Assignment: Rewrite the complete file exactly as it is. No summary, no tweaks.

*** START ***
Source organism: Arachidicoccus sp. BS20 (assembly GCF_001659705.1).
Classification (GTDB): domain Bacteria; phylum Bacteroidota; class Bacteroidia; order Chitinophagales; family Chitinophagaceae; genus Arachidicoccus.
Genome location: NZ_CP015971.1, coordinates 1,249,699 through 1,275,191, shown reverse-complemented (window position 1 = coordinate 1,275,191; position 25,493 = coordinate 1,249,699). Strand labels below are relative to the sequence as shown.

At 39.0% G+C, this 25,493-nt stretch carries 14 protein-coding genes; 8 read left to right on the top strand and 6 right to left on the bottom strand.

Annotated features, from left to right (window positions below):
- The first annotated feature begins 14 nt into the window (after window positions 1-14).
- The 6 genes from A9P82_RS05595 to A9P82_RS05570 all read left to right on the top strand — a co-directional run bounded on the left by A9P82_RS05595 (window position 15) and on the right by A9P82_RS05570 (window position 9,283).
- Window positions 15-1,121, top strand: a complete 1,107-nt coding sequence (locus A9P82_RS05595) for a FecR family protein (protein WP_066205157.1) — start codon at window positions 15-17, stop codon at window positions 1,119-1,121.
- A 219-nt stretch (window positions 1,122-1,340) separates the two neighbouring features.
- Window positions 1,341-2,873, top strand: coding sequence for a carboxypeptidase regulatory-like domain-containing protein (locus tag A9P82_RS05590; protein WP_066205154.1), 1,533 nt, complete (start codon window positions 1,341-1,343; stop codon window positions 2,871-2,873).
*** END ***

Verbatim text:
Source organism: Arachidicoccus sp. BS20 (assembly GCF_001659705.1).
Classification (GTDB): domain Bacteria; phylum Bacteroidota; class Bacteroidia; order Chitinophagales; family Chitinophagaceae; genus Arachidicoccus.
Genome location: NZ_CP015971.1, coordinates 1,249,699 through 1,275,191, shown reverse-complemented (window position 1 = coordinate 1,275,191; position 25,493 = coordinate 1,249,699). Strand labels below are relative to the sequence as shown.

At 39.0% G+C, this 25,493-nt stretch carries 14 protein-coding genes; 8 read left to right on the top strand and 6 right to left on the bottom strand.

Annotated features, from left to right (window positions below):
- The first annotated feature begins 14 nt into the window (after window positions 1-14).
- The 6 genes from A9P82_RS05595 to A9P82_RS05570 all read left to right on the top strand — a co-directional run bounded on the left by A9P82_RS05595 (window position 15) and on the right by A9P82_RS05570 (window position 9,283).
- Window positions 15-1,121, top strand: a complete 1,107-nt coding sequence (locus A9P82_RS05595) for a FecR family protein (protein WP_066205157.1) — start codon at window positions 15-17, stop codon at window positions 1,119-1,121.
- A 219-nt stretch (window positions 1,122-1,340) separates the two neighbouring features.
- Window positions 1,341-2,873, top strand: coding sequence for a carboxypeptidase regulatory-like domain-containing protein (locus tag A9P82_RS05590; protein WP_066205154.1), 1,533 nt, complete (start codon window positions 1,341-1,343; stop codon window positions 2,871-2,873).